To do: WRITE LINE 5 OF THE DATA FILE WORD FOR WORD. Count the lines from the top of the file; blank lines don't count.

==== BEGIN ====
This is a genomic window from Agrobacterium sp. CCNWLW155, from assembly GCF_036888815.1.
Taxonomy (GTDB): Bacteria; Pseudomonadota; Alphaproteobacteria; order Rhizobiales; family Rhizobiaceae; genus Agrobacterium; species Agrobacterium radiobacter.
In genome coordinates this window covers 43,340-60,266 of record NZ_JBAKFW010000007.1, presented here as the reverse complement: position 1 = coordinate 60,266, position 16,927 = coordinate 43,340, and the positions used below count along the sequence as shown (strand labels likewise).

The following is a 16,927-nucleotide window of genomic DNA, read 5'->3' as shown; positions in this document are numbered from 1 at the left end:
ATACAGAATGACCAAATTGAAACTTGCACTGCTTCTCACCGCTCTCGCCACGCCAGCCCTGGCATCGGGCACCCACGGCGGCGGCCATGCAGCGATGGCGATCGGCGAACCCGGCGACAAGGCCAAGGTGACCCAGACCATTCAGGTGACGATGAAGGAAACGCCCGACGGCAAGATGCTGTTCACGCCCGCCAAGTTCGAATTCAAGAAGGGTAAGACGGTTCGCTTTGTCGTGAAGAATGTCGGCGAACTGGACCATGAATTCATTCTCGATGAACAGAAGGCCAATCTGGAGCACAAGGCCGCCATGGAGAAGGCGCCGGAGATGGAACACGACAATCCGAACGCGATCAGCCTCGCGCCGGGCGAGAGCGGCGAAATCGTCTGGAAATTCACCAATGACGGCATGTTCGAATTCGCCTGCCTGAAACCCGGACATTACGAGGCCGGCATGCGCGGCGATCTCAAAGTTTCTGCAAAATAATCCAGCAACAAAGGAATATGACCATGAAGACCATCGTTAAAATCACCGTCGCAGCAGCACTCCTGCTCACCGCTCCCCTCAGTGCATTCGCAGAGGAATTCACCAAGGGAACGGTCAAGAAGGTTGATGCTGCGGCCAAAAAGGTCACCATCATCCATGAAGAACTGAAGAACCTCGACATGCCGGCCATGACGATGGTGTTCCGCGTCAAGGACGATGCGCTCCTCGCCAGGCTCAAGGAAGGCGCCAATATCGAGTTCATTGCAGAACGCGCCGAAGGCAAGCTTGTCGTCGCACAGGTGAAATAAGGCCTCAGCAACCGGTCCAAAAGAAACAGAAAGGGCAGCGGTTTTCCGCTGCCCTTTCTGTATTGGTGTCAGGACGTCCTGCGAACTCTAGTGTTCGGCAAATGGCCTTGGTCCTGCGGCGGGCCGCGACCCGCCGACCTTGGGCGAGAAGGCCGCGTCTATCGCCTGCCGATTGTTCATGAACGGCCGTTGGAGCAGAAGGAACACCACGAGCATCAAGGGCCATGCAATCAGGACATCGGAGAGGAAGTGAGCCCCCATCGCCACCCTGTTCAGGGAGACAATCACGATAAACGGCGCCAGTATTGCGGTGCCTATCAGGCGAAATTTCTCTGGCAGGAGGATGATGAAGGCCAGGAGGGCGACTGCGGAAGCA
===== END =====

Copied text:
ATACAGAATGACCAAATTGAAACTTGCACTGCTTCTCACCGCTCTCGCCACGCCAGCCCTGGCATCGGGCACCCACGGCGGCGGCCATGCAGCGATGGCGATCGGCGAACCCGGCGACAAGGCCAAGGTGACCCAGACCATTCAGGTGACGATGAAGGAAACGCCCGACGGCAAGATGCTGTTCACGCCCGCCAAGTTCGAATTCAAGAAGGGTAAGACGGTTCGCTTTGTCGTGAAGAATGTCGGCGAACTGGACCATGAATTCATTCTCGATGAACAGAAGGCCAATCTGGAGCACAAGGCCGCCATGGAGAAGGCGCCGGAGATGGAACACGACAATCCGAACGCGATCAGCCTCGCGCCGGGCGAGAGCGGCGAAATCGTCTGGAAATTCACCAATGACGGCATGTTCGAATTCGCCTGCCTGAAACCCGGACATTACGAGGCCGGCATGCGCGGCGATCTCAAAGTTTCTGCAAAATAATCCAGCAACAAAGGAATATGACCATGAAGACCATCGTTAAAATCACCGTCGCAGCAGCACTCCTGCTCACCGCTCCCCTCAGTGCATTCGCAGAGGAATTCACCAAGGGAACGGTCAAGAAGGTTGATGCTGCGGCCAAAAAGGTCACCATCATCCATGAAGAACTGAAGAACCTCGACATGCCGGCCATGACGATGGTGTTCCGCGTCAAGGACGATGCGCTCCTCGCCAGGCTCAAGGAAGGCGCCAATATCGAGTTCATTGCAGAACGCGCCGAAGGCAAGCTTGTCGTCGCACAGGTGAAATAAGGCCTCAGCAACCGGTCCAAAAGAAACAGAAAGGGCAGCGGTTTTCCGCTGCCCTTTCTGTATTGGTGTCAGGACGTCCTGCGAACTCTAGTGTTCGGCAAATGGCCTTGGTCCTGCGGCGGGCCGCGACCCGCCGACCTTGGGCGAGAAGGCCGCGTCTATCGCCTGCCGATTGTTCATGAACGGCCGTTGGAGCAGAAGGAACACCACGAGCATCAAGGGCCATGCAATCAGGACATCGGAGAGGAAGTGAGCCCCCATCGCCACCCTGTTCAGGGAGACAATCACGATAAACGGCGCCAGTATTGCGGTGCCTATCAGGCGAAATTTCTCTGGCAGGAGGATGATGAAGGCCAGGAGGGCGACTGCGGAAGCA